FTC v. Curtis Publishing Co.Annotate this Case
260 U.S. 568 (1923)
U.S. Supreme Court
FTC v. Curtis Publishing Co., 260 U.S. 568 (1923)
Federal Trade Commission v. Curtis Publishing Company
Argued November 17, 1922
Decided January 8, 1923
260 U.S. 568
1. In a proceeding taken by the Federal Trade Commission under the Federal Trade Commission Act and the Clayton Act, the ultimate determination of what constitutes unfair competition under the former is for the court, upon review of the Commission's order, and the same rule applies where the charge is that sales or agreements substantially lessen competition or tend to create monopoly, in violation of the Clayton Act. P. 260 U. S. 579.
2. Upon such a review, the Commission's findings of fact are conclusive if supported by evidence, but the court may examine the whole record and ascertain for itself whether there are material facts not reported by the Commission, and, if there be substantial evidence relating to such facts from which different conclusions reasonably may be drawn, and the interests of justice clearly require that the controversy be decided without further delay, the court has full power under the statute to do so without referring the matter to the Commission for additional findings. P. 260 U. S. 580.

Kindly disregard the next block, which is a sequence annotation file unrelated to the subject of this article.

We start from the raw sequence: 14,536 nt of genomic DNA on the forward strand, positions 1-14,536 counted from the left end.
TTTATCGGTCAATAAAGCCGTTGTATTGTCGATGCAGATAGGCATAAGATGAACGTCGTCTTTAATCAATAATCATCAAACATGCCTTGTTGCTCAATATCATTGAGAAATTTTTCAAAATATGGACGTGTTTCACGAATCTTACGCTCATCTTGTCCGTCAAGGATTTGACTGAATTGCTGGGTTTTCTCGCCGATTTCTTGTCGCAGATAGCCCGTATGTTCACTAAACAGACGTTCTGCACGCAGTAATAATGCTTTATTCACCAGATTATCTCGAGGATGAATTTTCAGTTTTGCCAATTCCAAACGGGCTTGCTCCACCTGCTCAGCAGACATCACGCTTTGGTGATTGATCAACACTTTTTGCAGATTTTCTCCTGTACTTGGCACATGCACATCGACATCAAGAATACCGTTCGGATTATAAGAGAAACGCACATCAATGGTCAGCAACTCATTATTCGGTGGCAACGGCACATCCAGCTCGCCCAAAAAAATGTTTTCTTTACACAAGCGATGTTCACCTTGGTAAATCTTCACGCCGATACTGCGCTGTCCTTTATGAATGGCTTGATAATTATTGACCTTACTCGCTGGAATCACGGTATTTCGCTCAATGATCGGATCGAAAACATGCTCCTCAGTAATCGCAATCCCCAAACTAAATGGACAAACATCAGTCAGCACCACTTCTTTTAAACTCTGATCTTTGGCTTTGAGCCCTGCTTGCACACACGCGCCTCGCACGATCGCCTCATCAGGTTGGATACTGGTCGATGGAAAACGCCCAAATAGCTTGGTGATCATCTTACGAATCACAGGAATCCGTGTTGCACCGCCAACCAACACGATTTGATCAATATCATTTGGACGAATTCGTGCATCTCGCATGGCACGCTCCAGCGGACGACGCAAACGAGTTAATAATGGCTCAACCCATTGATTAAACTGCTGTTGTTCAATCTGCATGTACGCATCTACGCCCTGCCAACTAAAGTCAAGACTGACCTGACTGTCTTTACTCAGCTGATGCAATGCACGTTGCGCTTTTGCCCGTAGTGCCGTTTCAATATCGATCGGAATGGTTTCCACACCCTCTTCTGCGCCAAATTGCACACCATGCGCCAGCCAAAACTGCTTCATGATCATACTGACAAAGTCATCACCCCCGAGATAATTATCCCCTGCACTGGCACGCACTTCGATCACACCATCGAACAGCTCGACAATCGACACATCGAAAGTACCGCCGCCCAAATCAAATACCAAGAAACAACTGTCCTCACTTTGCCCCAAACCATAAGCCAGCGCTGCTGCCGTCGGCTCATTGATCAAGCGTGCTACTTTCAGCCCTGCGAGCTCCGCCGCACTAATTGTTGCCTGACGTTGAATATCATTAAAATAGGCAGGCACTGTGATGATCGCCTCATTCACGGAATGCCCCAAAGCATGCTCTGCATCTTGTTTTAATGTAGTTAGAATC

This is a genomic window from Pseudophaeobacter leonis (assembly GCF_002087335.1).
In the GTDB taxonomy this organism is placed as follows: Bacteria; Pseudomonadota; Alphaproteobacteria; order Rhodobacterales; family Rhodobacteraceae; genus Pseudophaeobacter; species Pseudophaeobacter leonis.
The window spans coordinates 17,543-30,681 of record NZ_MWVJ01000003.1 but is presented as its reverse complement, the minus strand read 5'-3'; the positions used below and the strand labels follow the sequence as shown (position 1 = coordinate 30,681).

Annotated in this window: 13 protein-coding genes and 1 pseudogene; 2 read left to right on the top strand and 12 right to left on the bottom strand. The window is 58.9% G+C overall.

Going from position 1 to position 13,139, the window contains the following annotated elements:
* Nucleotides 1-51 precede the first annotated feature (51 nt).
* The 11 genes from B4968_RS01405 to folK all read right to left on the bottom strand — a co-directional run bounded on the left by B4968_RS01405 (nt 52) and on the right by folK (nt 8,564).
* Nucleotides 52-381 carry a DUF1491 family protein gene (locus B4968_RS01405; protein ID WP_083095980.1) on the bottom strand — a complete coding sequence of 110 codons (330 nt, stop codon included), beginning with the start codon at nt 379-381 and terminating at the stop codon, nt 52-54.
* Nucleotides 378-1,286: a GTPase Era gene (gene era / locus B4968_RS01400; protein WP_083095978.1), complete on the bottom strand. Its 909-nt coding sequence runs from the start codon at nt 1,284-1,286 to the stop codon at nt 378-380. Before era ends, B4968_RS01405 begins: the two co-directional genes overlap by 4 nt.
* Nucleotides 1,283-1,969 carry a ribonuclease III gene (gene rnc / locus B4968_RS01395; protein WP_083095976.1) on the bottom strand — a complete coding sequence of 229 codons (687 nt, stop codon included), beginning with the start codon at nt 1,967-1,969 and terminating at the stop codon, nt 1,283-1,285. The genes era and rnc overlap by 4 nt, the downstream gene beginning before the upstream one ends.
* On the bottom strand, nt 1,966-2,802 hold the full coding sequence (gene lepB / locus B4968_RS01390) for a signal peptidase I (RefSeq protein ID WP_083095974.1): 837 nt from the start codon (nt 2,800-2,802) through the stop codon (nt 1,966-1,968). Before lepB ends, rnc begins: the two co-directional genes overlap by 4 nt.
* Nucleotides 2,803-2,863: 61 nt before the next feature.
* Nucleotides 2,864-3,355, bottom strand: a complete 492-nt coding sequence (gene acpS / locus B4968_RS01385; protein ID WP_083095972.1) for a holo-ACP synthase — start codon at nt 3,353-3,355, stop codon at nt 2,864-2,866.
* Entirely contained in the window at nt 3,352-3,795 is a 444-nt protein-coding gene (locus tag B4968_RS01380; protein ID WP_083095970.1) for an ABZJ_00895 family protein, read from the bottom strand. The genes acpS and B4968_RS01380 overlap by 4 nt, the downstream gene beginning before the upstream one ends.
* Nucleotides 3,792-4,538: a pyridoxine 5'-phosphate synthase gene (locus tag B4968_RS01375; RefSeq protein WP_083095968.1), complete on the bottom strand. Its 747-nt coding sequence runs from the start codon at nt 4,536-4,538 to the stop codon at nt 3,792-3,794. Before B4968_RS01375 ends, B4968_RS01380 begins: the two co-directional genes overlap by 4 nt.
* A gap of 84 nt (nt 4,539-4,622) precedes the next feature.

3. A contract between a publisher and a distributor, as agent, whereby the former undertakes to consign its publications to the latter, retaining title until they are sold, and the latter agrees to supply the demand of distributors and dealers at specified prices, to promote sales, not to anticipate the dates fixed for publication, or dispose of copies in territory of other agents, or act as agent for, or supply at wholesale rates, periodicals of other publishers, or furnish names and addresses of customers to other publishers or agents, without the former's consent, and to train boys as distributors, subject to the principal's directions, and to return unsold copies, their cover pages or headings is not, without more, a contract of sale upon condition within the Clayton Act, but is a contract of agency. P. 260 U. S. 581.
4. Engagement by a publisher of numerous agents for the distribution of its magazines exclusively, when done in the orderly development of the business and without unlawful motive, held not an unfair method of competition within the Federal Trade Commission
Act, although many of the agent, when so engaged, were general distributor of newspapers and magazines. P. 260 U. S. 582.
270 F. 881 affirmed.
Certiorari to a decree of the circuit court of appeals which set aside an order entered against the respondent by the Federal Trade Commission.
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